Grief | The Unanswered Questions

January 18, 2019

Grief | The Unanswered Questions

January 18, 2019

Today, five years ago I received a phone call to tell me that my Dad (Bob) had died. I can still recall the moments leading up to that final phone call. The anger, the pain, the disappointment in my older sister for behaving in such a way. Which given that is her personality type, I really shouldn’t have been too surprised.

Still processing

But here I am five years later still trying to process it all. So much has changed over the past five years. And yet in many ways it hasn’t. I haven’t grieved for the man I once called Dad.

I didn’t know him. He didn’t know me. So I’m still at a loss as to how to grieve for him. I am sad that he had been ill, however, given his lifestyle choices of drinking and smoking it was brought on by himself. I am sad that we never really got a chance to call a truce after our last meeting.

Unanswered questions

However, I think it is those unanswered questions that will always remain that bring me the most amount of sadness.

  • Why did you start drinking?
  • Why did you only turn up occasionally on your visit days?
  • Why did you then dump is on your mum when you did collect us on your visit days?
  • Why was your latest girlfriend always so much more important?
  • Why did you leave it so long before you got back in touch?
  • Why did you only talk about yourself when we did talk or meet up?
  • Why did you hold on to so much resentment towards my mam, even after you had been divorced for many years?
  • And the big one… Why was alcohol more important than me?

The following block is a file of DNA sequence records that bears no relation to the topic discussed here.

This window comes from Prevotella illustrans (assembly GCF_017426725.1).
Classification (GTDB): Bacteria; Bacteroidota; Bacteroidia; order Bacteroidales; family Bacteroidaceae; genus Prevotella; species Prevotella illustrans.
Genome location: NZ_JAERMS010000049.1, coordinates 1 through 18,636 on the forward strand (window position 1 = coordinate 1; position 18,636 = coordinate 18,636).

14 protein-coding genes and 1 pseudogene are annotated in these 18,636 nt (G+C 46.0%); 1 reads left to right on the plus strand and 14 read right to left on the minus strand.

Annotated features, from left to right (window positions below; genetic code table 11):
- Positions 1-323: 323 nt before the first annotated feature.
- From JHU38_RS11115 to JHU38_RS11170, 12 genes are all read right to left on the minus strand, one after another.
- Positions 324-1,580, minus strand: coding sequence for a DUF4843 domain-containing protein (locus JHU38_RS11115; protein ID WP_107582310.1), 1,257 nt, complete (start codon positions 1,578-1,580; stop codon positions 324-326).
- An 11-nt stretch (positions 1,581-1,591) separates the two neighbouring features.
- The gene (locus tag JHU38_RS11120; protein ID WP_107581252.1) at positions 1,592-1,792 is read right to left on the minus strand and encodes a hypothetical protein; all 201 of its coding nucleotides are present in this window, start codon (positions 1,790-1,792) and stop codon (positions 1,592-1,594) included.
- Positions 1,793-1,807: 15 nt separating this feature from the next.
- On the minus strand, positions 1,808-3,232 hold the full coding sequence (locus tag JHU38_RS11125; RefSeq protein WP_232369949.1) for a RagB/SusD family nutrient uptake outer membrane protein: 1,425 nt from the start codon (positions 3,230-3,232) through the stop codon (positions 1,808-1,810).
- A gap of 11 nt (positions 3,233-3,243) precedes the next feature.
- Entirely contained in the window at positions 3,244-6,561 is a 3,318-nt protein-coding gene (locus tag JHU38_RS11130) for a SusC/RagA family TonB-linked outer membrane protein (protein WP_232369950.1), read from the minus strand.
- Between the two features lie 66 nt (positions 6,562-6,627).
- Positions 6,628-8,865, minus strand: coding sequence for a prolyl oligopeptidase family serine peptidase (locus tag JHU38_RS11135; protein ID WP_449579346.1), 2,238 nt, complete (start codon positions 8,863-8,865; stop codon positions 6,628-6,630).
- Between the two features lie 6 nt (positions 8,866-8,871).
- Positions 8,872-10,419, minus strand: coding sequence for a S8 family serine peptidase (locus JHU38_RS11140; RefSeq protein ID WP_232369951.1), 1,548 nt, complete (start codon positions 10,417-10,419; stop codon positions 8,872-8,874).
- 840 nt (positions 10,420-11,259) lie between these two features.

There are no answers

I’ll never get answers to these questions. For the most part many of them always come back to him being a chronic alcoholic. Over the years (even before he died) I’ve had people attempt to explain that he had a disease and he could help being the way he was.

Well, I’m calling time on that one. He was a lazy, selfish human being. Alcohol was the easy option. Whereas trying to rebuild a relationship with those he’d hurt or let down was too difficult. And he was always one to take the easy option in life.

I hope he managed to find his own version of happiness at the bottom of a pint glass.


Photo Credit: unsplash-logoKristina Tripkovic

2 Comments

  • A S,Edinburgh January 24, 2019 at 1:12 pm

    Grieving someone who didn’t treat you well is such a strange process. I’m very sorry he put you through all that.

  • Rachel Craig January 28, 2019 at 3:52 am

    Alcohol addiction can cause a huge amount of destruction, for the individual, others, community, society,, etc.
    Condolences.

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